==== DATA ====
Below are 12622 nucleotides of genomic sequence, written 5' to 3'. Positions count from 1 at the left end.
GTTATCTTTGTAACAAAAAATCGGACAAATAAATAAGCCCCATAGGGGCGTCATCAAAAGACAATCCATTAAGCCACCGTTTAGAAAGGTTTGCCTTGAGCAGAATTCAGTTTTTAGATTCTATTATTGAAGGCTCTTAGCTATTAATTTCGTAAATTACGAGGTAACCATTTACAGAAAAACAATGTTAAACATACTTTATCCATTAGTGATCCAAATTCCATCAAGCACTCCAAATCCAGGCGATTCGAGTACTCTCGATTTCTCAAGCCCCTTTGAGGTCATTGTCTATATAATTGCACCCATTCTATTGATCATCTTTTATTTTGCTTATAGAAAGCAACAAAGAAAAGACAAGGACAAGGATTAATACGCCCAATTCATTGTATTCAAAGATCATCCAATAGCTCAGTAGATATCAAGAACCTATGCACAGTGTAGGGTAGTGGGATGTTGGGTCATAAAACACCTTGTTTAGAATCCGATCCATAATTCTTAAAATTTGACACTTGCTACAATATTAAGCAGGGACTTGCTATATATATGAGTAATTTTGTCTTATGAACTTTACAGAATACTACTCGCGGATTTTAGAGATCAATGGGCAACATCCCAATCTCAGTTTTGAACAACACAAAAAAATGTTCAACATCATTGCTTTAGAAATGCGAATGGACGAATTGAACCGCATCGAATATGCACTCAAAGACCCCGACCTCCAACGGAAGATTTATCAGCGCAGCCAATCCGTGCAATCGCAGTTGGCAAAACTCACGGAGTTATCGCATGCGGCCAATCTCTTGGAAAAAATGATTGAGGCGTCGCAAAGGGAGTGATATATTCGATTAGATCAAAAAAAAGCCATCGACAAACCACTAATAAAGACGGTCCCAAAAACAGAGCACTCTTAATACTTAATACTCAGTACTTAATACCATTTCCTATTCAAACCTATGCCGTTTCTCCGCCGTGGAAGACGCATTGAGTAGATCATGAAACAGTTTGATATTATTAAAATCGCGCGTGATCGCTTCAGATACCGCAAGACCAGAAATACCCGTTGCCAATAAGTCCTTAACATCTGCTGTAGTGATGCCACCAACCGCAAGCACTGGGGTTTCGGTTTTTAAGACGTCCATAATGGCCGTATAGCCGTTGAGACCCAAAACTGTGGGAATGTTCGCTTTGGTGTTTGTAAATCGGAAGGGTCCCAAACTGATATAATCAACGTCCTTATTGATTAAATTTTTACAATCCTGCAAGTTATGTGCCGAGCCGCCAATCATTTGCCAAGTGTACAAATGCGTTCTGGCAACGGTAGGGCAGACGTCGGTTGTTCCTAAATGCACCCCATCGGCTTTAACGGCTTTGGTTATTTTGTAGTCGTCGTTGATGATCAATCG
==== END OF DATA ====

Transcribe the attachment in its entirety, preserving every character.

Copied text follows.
Below are 12622 nucleotides of genomic sequence, written 5' to 3'. Positions count from 1 at the left end.
GTTATCTTTGTAACAAAAAATCGGACAAATAAATAAGCCCCATAGGGGCGTCATCAAAAGACAATCCATTAAGCCACCGTTTAGAAAGGTTTGCCTTGAGCAGAATTCAGTTTTTAGATTCTATTATTGAAGGCTCTTAGCTATTAATTTCGTAAATTACGAGGTAACCATTTACAGAAAAACAATGTTAAACATACTTTATCCATTAGTGATCCAAATTCCATCAAGCACTCCAAATCCAGGCGATTCGAGTACTCTCGATTTCTCAAGCCCCTTTGAGGTCATTGTCTATATAATTGCACCCATTCTATTGATCATCTTTTATTTTGCTTATAGAAAGCAACAAAGAAAAGACAAGGACAAGGATTAATACGCCCAATTCATTGTATTCAAAGATCATCCAATAGCTCAGTAGATATCAAGAACCTATGCACAGTGTAGGGTAGTGGGATGTTGGGTCATAAAACACCTTGTTTAGAATCCGATCCATAATTCTTAAAATTTGACACTTGCTACAATATTAAGCAGGGACTTGCTATATATATGAGTAATTTTGTCTTATGAACTTTACAGAATACTACTCGCGGATTTTAGAGATCAATGGGCAACATCCCAATCTCAGTTTTGAACAACACAAAAAAATGTTCAACATCATTGCTTTAGAAATGCGAATGGACGAATTGAACCGCATCGAATATGCACTCAAAGACCCCGACCTCCAACGGAAGATTTATCAGCGCAGCCAATCCGTGCAATCGCAGTTGGCAAAACTCACGGAGTTATCGCATGCGGCCAATCTCTTGGAAAAAATGATTGAGGCGTCGCAAAGGGAGTGATATATTCGATTAGATCAAAAAAAAGCCATCGACAAACCACTAATAAAGACGGTCCCAAAAACAGAGCACTCTTAATACTTAATACTCAGTACTTAATACCATTTCCTATTCAAACCTATGCCGTTTCTCCGCCGTGGAAGACGCATTGAGTAGATCATGAAACAGTTTGATATTATTAAAATCGCGCGTGATCGCTTCAGATACCGCAAGACCAGAAATACCCGTTGCCAATAAGTCCTTAACATCTGCTGTAGTGATGCCACCAACCGCAAGCACTGGGGTTTCGGTTTTTAAGACGTCCATAATGGCCGTATAGCCGTTGAGACCCAAAACTGTGGGAATGTTCGCTTTGGTGTTTGTAAATCGGAAGGGTCCCAAACTGATATAATCAACGTCCTTATTGATTAAATTTTTACAATCCTGCAAGTTATGTGCCGAGCCGCCAATCATTTGCCAAGTGTACAAATGCGTTCTGGCAACGGTAGGGCAGACGTCGGTTGTTCCTAAATGCACCCCATCGGCTTTAACGGCTTTGGTTATTTTGTAGTCGTCGTTGATGATCAATCG